This collection of oral histories and the resulting publication, "When Mem'ry Brings Us Back Again" describe life for newly arrived immigrants in New York City in the 1950s and 1960s. The impetus for the project was a creative writing class run at the Aisling irish Community Center.
The Archives of Irish America Material Culture collection is a conglomeration of objects individually donated or found in collections and removed.
James P. Sullivan was the third of six children born to Irish immigrants Jeremiah Sullivan, a grocer, and his wife Elizabeth Flynn Sullivan. Young J.P., or Jim, was born on February 28, 1885 and spent his early years in Manhattan where he attended P.S. 14 on East 27th Street and joined the track team of the St. Bartholomew Boys Club and, later, of the 22nd Regiment. By that time, six foot tall Jim could run a mile in 4:50. In September 1905 at the New York Metro Senior American Athletic Union Championships, Sullivan ran the mile in 4:22 creating a new American record. After impressive showings at the Canadian Championships and the New York Athletic Club Games that same month, he became known in the press as “4:22 Jim” and by March 1906 had been selected for the American Olympic team. The collection consists of items from the Sullivan family scrapbook. Included are photographs, newspaper clippings, correspondence and membership cards for the Irish-American Athletic Club.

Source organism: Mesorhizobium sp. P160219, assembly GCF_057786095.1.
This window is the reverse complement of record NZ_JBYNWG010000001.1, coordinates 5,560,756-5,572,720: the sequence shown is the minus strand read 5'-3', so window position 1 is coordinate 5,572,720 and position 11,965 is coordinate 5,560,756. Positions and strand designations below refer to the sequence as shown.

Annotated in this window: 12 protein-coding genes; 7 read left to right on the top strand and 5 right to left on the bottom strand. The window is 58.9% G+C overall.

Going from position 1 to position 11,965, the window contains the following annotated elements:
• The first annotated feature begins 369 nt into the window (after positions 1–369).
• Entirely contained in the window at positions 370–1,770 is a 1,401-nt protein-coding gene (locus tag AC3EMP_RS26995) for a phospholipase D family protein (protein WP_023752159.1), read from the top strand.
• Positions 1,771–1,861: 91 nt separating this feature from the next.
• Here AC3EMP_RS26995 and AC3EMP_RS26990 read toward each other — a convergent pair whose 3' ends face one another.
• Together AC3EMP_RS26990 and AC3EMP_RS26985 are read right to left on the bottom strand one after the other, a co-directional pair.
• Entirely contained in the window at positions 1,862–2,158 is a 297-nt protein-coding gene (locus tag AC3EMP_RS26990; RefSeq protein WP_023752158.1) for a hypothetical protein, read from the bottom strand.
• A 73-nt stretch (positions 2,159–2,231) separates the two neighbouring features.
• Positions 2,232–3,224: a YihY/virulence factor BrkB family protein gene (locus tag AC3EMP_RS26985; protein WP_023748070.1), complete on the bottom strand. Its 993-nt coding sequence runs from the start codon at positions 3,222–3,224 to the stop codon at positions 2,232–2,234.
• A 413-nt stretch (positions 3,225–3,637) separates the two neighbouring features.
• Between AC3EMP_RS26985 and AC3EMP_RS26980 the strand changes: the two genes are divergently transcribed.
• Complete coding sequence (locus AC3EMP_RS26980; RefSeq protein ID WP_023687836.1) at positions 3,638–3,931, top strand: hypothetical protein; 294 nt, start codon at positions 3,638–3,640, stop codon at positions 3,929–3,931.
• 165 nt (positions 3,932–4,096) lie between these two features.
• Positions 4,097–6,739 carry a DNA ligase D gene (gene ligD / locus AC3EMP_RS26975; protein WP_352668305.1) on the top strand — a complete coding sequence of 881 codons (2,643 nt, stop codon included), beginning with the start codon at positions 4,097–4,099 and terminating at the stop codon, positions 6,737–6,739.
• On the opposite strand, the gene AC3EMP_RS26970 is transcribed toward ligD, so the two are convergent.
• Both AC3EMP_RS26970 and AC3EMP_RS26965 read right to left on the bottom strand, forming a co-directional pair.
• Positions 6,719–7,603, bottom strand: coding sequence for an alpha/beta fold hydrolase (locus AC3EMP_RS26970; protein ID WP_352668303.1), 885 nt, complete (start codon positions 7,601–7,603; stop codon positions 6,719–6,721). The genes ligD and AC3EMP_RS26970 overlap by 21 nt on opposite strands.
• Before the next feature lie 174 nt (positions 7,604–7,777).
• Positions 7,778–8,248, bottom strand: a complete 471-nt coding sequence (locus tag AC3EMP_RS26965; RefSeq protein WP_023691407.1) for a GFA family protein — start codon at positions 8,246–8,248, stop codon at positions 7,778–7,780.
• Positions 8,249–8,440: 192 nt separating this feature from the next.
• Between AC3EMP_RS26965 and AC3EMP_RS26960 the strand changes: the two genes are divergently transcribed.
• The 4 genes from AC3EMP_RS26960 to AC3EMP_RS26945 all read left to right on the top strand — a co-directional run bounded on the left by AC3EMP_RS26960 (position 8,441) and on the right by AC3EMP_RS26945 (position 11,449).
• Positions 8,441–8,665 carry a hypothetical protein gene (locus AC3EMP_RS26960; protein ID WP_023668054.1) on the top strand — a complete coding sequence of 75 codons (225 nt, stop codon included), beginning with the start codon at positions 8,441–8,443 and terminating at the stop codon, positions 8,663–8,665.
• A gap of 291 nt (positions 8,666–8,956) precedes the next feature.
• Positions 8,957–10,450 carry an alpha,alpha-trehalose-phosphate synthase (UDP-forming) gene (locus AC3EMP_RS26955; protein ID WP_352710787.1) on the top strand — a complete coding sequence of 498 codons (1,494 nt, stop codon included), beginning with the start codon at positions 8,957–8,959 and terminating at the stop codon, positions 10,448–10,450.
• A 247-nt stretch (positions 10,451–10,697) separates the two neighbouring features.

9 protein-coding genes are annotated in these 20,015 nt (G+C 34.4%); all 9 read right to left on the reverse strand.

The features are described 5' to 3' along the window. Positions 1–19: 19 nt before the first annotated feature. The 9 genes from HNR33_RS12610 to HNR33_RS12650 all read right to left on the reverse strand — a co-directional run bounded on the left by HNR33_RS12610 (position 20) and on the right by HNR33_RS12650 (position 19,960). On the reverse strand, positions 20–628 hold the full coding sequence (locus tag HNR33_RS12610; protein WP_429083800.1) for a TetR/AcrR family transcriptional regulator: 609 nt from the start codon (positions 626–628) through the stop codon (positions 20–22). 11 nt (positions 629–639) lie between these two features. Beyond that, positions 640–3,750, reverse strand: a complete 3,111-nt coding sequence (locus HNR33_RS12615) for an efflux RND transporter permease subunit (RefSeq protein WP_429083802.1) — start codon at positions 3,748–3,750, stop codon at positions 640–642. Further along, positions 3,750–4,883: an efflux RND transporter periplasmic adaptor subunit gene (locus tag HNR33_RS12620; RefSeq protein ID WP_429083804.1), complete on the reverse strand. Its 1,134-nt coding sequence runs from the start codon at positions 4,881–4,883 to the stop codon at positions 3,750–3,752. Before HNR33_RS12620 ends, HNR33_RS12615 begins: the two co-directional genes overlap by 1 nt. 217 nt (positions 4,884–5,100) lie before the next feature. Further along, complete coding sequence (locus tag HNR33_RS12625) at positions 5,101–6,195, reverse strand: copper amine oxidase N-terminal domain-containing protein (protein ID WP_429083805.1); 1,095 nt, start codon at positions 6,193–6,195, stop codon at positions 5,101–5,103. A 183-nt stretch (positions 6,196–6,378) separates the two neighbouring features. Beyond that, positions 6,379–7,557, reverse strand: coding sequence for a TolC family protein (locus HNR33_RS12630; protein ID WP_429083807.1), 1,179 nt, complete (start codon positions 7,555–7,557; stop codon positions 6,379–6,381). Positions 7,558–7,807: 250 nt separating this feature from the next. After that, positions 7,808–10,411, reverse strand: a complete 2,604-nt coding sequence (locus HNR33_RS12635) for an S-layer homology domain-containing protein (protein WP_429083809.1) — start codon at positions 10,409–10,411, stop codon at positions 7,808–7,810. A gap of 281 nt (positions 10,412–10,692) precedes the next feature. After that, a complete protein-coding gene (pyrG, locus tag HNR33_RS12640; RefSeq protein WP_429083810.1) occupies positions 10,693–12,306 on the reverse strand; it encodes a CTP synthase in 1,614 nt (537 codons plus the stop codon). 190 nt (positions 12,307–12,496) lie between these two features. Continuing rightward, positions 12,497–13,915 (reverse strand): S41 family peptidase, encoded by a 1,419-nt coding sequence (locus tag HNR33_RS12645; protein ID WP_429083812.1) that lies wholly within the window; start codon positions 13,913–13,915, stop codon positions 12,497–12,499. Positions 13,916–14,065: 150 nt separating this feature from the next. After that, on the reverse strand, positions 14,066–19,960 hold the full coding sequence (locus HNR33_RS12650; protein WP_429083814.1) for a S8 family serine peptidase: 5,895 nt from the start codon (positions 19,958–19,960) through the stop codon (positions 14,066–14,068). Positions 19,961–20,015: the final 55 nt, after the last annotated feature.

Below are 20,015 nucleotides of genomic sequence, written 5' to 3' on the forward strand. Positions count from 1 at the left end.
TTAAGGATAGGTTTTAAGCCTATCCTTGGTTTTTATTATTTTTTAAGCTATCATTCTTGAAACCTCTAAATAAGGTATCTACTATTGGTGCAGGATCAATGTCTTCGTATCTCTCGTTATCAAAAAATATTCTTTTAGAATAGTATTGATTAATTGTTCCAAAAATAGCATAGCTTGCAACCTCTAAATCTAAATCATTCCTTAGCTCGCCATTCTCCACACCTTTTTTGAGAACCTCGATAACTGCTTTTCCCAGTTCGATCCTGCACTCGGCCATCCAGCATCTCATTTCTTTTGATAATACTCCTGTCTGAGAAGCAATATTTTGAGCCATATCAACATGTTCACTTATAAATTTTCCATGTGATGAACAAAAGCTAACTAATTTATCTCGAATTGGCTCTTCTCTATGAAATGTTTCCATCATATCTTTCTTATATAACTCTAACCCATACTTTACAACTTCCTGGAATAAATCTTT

The Patrick Daughton Collection documents activities of the San Francisco and Northern California Irish Republican Clubs (IRC). The collection contains correspondence between local IRC offices and the National office in New York as well as clubs in St. Paul, MN, Chicago, Boston and Philadelphia. Leaflets and clippings produced in coalition with other Irish and non-Irish groups for events such as Prince Charles' and Queen Elizabeth’s visits, national and regional newsletters, and financial records are included in the collection. Material on other organizations such as the Institute for Celtic Studies in St. Paul, Minnesota, Irish National Caucus, and Noraid, Irish American Action Association, a group in San Francisco formed from a split from Noraid and the local Na Fianna Slua is also included. A significant collection of posters complementing the manuscript material completes the collection.